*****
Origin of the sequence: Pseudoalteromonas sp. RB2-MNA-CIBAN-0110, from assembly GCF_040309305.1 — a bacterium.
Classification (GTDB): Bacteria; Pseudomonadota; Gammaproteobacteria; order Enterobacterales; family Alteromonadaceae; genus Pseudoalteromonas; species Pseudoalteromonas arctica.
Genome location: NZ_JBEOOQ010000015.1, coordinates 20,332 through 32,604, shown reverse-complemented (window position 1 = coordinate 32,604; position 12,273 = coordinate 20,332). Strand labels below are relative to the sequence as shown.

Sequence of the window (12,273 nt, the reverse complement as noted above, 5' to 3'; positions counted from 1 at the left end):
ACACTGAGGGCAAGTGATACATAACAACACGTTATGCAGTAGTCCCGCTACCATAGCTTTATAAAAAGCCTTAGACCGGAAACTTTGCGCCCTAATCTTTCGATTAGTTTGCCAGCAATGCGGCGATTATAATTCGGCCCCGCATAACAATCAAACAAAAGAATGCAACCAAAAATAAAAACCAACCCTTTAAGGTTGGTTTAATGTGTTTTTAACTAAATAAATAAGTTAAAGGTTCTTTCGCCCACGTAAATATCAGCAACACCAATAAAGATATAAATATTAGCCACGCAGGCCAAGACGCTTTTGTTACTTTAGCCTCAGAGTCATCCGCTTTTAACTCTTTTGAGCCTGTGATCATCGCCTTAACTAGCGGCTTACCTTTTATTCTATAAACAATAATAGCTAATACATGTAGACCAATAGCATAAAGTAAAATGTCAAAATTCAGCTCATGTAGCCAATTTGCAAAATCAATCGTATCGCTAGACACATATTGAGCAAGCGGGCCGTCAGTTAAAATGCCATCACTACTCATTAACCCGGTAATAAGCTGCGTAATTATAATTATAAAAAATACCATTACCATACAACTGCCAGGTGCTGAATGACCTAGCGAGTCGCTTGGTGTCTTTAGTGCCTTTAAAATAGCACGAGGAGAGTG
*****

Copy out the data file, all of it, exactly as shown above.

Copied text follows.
Origin of the sequence: Pseudoalteromonas sp. RB2-MNA-CIBAN-0110, from assembly GCF_040309305.1 — a bacterium.
Classification (GTDB): Bacteria; Pseudomonadota; Gammaproteobacteria; order Enterobacterales; family Alteromonadaceae; genus Pseudoalteromonas; species Pseudoalteromonas arctica.
Genome location: NZ_JBEOOQ010000015.1, coordinates 20,332 through 32,604, shown reverse-complemented (window position 1 = coordinate 32,604; position 12,273 = coordinate 20,332). Strand labels below are relative to the sequence as shown.

Sequence of the window (12,273 nt, the reverse complement as noted above, 5' to 3'; positions counted from 1 at the left end):
ACACTGAGGGCAAGTGATACATAACAACACGTTATGCAGTAGTCCCGCTACCATAGCTTTATAAAAAGCCTTAGACCGGAAACTTTGCGCCCTAATCTTTCGATTAGTTTGCCAGCAATGCGGCGATTATAATTCGGCCCCGCATAACAATCAAACAAAAGAATGCAACCAAAAATAAAAACCAACCCTTTAAGGTTGGTTTAATGTGTTTTTAACTAAATAAATAAGTTAAAGGTTCTTTCGCCCACGTAAATATCAGCAACACCAATAAAGATATAAATATTAGCCACGCAGGCCAAGACGCTTTTGTTACTTTAGCCTCAGAGTCATCCGCTTTTAACTCTTTTGAGCCTGTGATCATCGCCTTAACTAGCGGCTTACCTTTTATTCTATAAACAATAATAGCTAATACATGTAGACCAATAGCATAAAGTAAAATGTCAAAATTCAGCTCATGTAGCCAATTTGCAAAATCAATCGTATCGCTAGACACATATTGAGCAAGCGGGCCGTCAGTTAAAATGCCATCACTACTCATTAACCCGGTAATAAGCTGCGTAATTATAATTATAAAAAATACCATTACCATACAACTGCCAGGTGCTGAATGACCTAGCGAGTCGCTTGGTGTCTTTAGTGCCTTTAAAATAGCACGAGGAGAGTG